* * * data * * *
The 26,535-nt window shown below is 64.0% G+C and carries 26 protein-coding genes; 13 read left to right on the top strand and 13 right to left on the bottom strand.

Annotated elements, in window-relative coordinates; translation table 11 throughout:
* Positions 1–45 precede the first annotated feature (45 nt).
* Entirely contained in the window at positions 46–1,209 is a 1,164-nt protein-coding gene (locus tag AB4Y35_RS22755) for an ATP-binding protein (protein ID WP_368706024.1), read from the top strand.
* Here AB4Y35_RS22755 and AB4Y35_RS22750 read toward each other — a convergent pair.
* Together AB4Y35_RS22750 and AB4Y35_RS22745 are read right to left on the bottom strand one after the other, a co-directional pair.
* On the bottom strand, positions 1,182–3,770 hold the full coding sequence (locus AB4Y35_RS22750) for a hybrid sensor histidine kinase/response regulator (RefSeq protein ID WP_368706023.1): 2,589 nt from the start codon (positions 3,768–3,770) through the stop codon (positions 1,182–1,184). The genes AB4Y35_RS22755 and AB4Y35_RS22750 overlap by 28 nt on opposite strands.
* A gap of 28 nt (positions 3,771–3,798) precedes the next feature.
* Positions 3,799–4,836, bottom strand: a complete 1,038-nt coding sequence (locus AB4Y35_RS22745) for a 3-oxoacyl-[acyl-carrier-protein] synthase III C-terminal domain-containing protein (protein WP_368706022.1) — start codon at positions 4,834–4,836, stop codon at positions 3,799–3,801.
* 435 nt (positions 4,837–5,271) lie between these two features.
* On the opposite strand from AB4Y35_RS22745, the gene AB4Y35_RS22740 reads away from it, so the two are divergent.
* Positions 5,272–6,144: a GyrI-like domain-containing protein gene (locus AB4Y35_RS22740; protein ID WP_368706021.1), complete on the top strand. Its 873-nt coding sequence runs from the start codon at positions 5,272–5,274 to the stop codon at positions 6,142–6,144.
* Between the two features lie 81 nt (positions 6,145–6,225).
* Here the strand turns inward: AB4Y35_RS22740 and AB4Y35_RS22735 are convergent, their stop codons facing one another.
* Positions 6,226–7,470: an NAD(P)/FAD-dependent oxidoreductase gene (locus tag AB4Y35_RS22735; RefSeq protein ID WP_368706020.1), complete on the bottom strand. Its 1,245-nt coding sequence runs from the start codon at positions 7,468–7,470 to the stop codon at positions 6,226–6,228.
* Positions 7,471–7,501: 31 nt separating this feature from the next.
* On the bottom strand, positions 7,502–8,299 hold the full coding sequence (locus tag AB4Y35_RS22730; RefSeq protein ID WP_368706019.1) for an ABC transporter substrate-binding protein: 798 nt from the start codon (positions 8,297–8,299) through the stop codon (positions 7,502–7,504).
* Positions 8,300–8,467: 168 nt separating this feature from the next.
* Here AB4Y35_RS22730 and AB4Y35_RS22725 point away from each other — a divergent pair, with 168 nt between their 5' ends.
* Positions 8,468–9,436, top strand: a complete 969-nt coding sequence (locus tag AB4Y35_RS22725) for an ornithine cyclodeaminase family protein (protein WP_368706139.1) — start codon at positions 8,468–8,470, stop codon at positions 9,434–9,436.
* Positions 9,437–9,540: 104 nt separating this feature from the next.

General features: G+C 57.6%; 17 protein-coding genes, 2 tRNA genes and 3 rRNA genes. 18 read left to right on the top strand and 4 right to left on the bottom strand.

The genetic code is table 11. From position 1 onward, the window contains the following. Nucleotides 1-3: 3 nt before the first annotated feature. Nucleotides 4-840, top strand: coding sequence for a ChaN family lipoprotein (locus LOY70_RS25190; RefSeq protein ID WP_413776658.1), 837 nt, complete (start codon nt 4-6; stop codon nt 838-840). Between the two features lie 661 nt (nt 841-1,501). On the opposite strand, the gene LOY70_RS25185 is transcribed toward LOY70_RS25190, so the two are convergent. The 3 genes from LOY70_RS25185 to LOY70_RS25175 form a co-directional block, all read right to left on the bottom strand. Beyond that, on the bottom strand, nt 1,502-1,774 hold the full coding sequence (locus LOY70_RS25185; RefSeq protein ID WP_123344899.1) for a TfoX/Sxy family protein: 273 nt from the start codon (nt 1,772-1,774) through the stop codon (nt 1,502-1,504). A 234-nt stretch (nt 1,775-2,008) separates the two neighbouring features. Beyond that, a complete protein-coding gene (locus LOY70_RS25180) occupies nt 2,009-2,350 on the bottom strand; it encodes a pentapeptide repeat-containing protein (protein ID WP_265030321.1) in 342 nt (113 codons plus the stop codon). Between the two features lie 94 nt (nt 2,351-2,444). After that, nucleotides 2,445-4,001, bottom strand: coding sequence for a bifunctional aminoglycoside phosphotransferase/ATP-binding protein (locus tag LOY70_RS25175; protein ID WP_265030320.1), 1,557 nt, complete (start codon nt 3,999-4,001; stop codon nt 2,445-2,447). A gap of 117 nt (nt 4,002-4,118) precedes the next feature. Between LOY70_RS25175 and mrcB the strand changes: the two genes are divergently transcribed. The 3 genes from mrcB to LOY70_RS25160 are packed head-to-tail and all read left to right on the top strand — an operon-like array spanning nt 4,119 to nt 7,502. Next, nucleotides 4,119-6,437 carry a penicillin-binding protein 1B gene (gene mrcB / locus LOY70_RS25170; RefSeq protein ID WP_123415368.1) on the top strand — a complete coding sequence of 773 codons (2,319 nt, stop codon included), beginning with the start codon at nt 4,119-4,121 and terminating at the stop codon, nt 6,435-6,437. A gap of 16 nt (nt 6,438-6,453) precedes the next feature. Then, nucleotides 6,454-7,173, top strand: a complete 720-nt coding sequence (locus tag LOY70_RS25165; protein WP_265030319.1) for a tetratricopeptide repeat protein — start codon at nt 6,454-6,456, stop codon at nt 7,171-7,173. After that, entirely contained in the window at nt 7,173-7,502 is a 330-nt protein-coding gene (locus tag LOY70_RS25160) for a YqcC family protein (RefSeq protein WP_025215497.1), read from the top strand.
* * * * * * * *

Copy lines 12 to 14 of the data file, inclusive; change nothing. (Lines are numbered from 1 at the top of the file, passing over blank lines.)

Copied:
* Positions 5,272–6,144: a GyrI-like domain-containing protein gene (locus AB4Y35_RS22740; protein ID WP_368706021.1), complete on the top strand. Its 873-nt coding sequence runs from the start codon at positions 5,272–5,274 to the stop codon at positions 6,142–6,144.
* Between the two features lie 81 nt (positions 6,145–6,225).
* Here the strand turns inward: AB4Y35_RS22740 and AB4Y35_RS22735 are convergent, their stop codons facing one another.